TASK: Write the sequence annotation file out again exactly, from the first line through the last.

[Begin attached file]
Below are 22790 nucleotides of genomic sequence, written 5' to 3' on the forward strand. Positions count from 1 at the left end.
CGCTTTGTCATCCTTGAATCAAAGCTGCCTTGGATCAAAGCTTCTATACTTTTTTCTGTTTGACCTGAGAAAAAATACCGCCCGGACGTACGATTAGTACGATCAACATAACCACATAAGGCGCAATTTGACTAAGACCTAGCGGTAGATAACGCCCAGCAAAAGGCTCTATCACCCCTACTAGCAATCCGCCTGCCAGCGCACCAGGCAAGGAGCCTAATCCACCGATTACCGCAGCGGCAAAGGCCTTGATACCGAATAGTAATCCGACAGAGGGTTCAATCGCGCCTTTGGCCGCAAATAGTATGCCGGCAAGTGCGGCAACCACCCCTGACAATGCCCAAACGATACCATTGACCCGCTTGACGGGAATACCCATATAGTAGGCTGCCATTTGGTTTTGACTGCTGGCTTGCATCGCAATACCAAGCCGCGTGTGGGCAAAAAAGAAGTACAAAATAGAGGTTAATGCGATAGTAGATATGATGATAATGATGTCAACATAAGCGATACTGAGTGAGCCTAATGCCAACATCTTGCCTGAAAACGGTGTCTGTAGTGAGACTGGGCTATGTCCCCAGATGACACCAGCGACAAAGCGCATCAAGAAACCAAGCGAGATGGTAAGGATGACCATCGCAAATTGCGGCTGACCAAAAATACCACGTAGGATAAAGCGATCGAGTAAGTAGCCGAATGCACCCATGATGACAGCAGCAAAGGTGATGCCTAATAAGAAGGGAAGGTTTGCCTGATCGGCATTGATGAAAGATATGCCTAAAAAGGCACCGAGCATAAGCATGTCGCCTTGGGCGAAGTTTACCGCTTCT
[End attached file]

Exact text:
Below are 22790 nucleotides of genomic sequence, written 5' to 3' on the forward strand. Positions count from 1 at the left end.
CGCTTTGTCATCCTTGAATCAAAGCTGCCTTGGATCAAAGCTTCTATACTTTTTTCTGTTTGACCTGAGAAAAAATACCGCCCGGACGTACGATTAGTACGATCAACATAACCACATAAGGCGCAATTTGACTAAGACCTAGCGGTAGATAACGCCCAGCAAAAGGCTCTATCACCCCTACTAGCAATCCGCCTGCCAGCGCACCAGGCAAGGAGCCTAATCCACCGATTACCGCAGCGGCAAAGGCCTTGATACCGAATAGTAATCCGACAGAGGGTTCAATCGCGCCTTTGGCCGCAAATAGTATGCCGGCAAGTGCGGCAACCACCCCTGACAATGCCCAAACGATACCATTGACCCGCTTGACGGGAATACCCATATAGTAGGCTGCCATTTGGTTTTGACTGCTGGCTTGCATCGCAATACCAAGCCGCGTGTGGGCAAAAAAGAAGTACAAAATAGAGGTTAATGCGATAGTAGATATGATGATAATGATGTCAACATAAGCGATACTGAGTGAGCCTAATGCCAACATCTTGCCTGAAAACGGTGTCTGTAGTGAGACTGGGCTATGTCCCCAGATGACACCAGCGACAAAGCGCATCAAGAAACCAAGCGAGATGGTAAGGATGACCATCGCAAATTGCGGCTGACCAAAAATACCACGTAGGATAAAGCGATCGAGTAAGTAGCCGAATGCACCCATGATGACAGCAGCAAAGGTGATGCCTAATAAGAAGGGAAGGTTTGCCTGATCGGCATTGATGAAAGATATGCCTAAAAAGGCACCGAGCATAAGCATGTCGCCTTGGGCGAAGTTTACCGCTTCT